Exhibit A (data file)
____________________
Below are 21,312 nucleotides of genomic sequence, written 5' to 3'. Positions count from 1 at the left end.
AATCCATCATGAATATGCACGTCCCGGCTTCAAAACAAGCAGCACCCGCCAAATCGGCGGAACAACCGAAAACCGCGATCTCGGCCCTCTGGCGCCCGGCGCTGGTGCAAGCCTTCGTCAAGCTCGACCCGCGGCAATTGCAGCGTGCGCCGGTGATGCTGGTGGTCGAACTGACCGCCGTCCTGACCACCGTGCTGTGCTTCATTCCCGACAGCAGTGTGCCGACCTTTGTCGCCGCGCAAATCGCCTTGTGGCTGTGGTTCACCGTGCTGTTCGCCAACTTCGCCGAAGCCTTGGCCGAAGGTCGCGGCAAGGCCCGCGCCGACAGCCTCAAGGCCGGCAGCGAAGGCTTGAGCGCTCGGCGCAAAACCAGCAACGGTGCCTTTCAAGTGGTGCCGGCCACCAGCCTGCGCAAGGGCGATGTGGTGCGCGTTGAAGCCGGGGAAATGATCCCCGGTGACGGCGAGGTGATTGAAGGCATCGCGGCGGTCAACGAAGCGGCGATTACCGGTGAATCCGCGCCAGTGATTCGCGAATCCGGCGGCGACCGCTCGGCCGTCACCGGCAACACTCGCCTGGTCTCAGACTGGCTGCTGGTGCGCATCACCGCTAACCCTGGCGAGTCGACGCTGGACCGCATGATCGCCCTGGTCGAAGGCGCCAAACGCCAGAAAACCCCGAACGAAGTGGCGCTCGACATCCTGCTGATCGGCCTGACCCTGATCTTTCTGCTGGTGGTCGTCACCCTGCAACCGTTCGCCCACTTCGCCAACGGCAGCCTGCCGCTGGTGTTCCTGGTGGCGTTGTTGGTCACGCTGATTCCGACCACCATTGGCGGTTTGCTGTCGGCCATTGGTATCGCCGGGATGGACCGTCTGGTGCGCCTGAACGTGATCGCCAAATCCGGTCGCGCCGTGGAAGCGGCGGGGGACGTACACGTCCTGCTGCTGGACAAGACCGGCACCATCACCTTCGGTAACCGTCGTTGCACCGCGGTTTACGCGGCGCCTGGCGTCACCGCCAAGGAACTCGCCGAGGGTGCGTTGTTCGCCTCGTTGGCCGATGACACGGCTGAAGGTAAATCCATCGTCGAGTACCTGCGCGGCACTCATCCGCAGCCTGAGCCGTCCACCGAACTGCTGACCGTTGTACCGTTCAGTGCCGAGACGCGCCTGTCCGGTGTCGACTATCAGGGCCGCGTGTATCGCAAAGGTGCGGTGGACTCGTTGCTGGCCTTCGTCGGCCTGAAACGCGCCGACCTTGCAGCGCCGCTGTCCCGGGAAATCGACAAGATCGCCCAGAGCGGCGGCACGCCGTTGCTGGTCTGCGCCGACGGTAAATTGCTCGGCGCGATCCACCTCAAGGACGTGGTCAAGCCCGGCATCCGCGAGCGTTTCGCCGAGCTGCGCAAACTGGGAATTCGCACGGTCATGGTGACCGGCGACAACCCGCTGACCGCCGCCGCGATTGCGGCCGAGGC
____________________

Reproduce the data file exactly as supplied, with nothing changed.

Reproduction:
Below are 21,312 nucleotides of genomic sequence, written 5' to 3'. Positions count from 1 at the left end.
AATCCATCATGAATATGCACGTCCCGGCTTCAAAACAAGCAGCACCCGCCAAATCGGCGGAACAACCGAAAACCGCGATCTCGGCCCTCTGGCGCCCGGCGCTGGTGCAAGCCTTCGTCAAGCTCGACCCGCGGCAATTGCAGCGTGCGCCGGTGATGCTGGTGGTCGAACTGACCGCCGTCCTGACCACCGTGCTGTGCTTCATTCCCGACAGCAGTGTGCCGACCTTTGTCGCCGCGCAAATCGCCTTGTGGCTGTGGTTCACCGTGCTGTTCGCCAACTTCGCCGAAGCCTTGGCCGAAGGTCGCGGCAAGGCCCGCGCCGACAGCCTCAAGGCCGGCAGCGAAGGCTTGAGCGCTCGGCGCAAAACCAGCAACGGTGCCTTTCAAGTGGTGCCGGCCACCAGCCTGCGCAAGGGCGATGTGGTGCGCGTTGAAGCCGGGGAAATGATCCCCGGTGACGGCGAGGTGATTGAAGGCATCGCGGCGGTCAACGAAGCGGCGATTACCGGTGAATCCGCGCCAGTGATTCGCGAATCCGGCGGCGACCGCTCGGCCGTCACCGGCAACACTCGCCTGGTCTCAGACTGGCTGCTGGTGCGCATCACCGCTAACCCTGGCGAGTCGACGCTGGACCGCATGATCGCCCTGGTCGAAGGCGCCAAACGCCAGAAAACCCCGAACGAAGTGGCGCTCGACATCCTGCTGATCGGCCTGACCCTGATCTTTCTGCTGGTGGTCGTCACCCTGCAACCGTTCGCCCACTTCGCCAACGGCAGCCTGCCGCTGGTGTTCCTGGTGGCGTTGTTGGTCACGCTGATTCCGACCACCATTGGCGGTTTGCTGTCGGCCATTGGTATCGCCGGGATGGACCGTCTGGTGCGCCTGAACGTGATCGCCAAATCCGGTCGCGCCGTGGAAGCGGCGGGGGACGTACACGTCCTGCTGCTGGACAAGACCGGCACCATCACCTTCGGTAACCGTCGTTGCACCGCGGTTTACGCGGCGCCTGGCGTCACCGCCAAGGAACTCGCCGAGGGTGCGTTGTTCGCCTCGTTGGCCGATGACACGGCTGAAGGTAAATCCATCGTCGAGTACCTGCGCGGCACTCATCCGCAGCCTGAGCCGTCCACCGAACTGCTGACCGTTGTACCGTTCAGTGCCGAGACGCGCCTGTCCGGTGTCGACTATCAGGGCCGCGTGTATCGCAAAGGTGCGGTGGACTCGTTGCTGGCCTTCGTCGGCCTGAAACGCGCCGACCTTGCAGCGCCGCTGTCCCGGGAAATCGACAAGATCGCCCAGAGCGGCGGCACGCCGTTGCTGGTCTGCGCCGACGGTAAATTGCTCGGCGCGATCCACCTCAAGGACGTGGTCAAGCCCGGCATCCGCGAGCGTTTCGCCGAGCTGCGCAAACTGGGAATTCGCACGGTCATGGTGACCGGCGACAACCCGCTGACCGCCGCCGCGATTGCGGCCGAGGC